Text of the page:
Cloud-based contact management software provider Nimble recently introduced a new feature called its “Smart Contacts App.” Load the app to a supported browser, and if you see the name of a person or company that interests you, whether reading a news story or in Facebook or Twitter, just highlight the name and Nimble constructs a full profile on the fly. In addition to basic background information, Nimble also searches a number of social networks to find matching accounts. The goal is to build the richest possible profile of the person or organization, and it’s all real-time. With one more click, you can load the profile into your Nimble contact manager.

This isn’t an entirely new concept, but it’s slickly executed. After putting a magnifying glass up to the various screen captures provided by Nimble, what I think I see is that a lot of the magic depends on LinkedIn. And guess what? LinkedIn is a data product. Nimble’s ability to associate social media accounts is impressive, but still imperfect. Indeed, it asks the user to explicitly confirm every social media account match. Nimble also does a nice job integrating with email so that it can pop up a profile of anyone who sends you an email. Microsoft has offered this for a while now, but this is part of a bigger push by Nimble to have its customers do all their work in Nimble so all prospect and customer data resides in one place, all tightly linked and readily accessible.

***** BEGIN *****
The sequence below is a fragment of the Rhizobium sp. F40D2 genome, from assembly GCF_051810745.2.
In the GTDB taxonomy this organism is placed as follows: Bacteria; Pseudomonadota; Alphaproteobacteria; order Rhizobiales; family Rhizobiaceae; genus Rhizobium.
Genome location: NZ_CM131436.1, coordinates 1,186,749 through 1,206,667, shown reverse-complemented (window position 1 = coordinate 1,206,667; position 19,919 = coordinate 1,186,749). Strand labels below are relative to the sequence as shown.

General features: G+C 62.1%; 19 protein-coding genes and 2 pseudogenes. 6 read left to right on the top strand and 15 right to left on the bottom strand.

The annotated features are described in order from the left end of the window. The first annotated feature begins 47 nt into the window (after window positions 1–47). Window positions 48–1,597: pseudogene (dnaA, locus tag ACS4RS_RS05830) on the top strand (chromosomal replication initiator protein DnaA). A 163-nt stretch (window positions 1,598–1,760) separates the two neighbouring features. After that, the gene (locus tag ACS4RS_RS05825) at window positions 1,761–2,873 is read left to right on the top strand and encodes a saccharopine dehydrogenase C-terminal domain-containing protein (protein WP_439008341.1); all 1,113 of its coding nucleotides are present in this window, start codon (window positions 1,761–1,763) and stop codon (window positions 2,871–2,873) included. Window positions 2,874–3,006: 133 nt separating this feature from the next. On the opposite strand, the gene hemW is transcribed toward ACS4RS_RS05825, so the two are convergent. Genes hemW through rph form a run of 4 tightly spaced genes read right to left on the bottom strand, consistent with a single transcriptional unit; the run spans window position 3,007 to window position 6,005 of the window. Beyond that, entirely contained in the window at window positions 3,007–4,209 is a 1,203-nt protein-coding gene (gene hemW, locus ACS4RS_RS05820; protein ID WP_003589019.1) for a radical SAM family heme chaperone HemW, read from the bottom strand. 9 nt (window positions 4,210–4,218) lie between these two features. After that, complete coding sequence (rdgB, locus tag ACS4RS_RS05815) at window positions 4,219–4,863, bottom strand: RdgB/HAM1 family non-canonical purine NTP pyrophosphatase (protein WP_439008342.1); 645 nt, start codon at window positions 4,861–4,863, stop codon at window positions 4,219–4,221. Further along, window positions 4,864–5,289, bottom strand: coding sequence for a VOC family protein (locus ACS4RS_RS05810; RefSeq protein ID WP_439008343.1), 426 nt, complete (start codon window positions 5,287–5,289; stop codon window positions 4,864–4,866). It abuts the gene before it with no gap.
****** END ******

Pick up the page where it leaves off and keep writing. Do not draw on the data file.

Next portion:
I draw two insights from all this:

  •  The push to tightly integrate sales prospecting data is serious and intense. The idea of any contact manager (and this includes Salesforce) having a button that says “click to view profile” is quickly getting dated. That means data has to be more tightly integrated into these systems to a degree we haven’t yet seen, and that means software companies will need to license more data from data publishers to get this level of deep integration.
  • For all its sizzle, this new offering from Nimble isn’t creating data; it’s assembling data from other data sources. To be valuable, Nimble needs data that is accurate, rich and most importantly, structured. You can’t assemble that out of thin air. And that unique characteristic – structure – is what makes data so powerful and so valuable.

1 Comment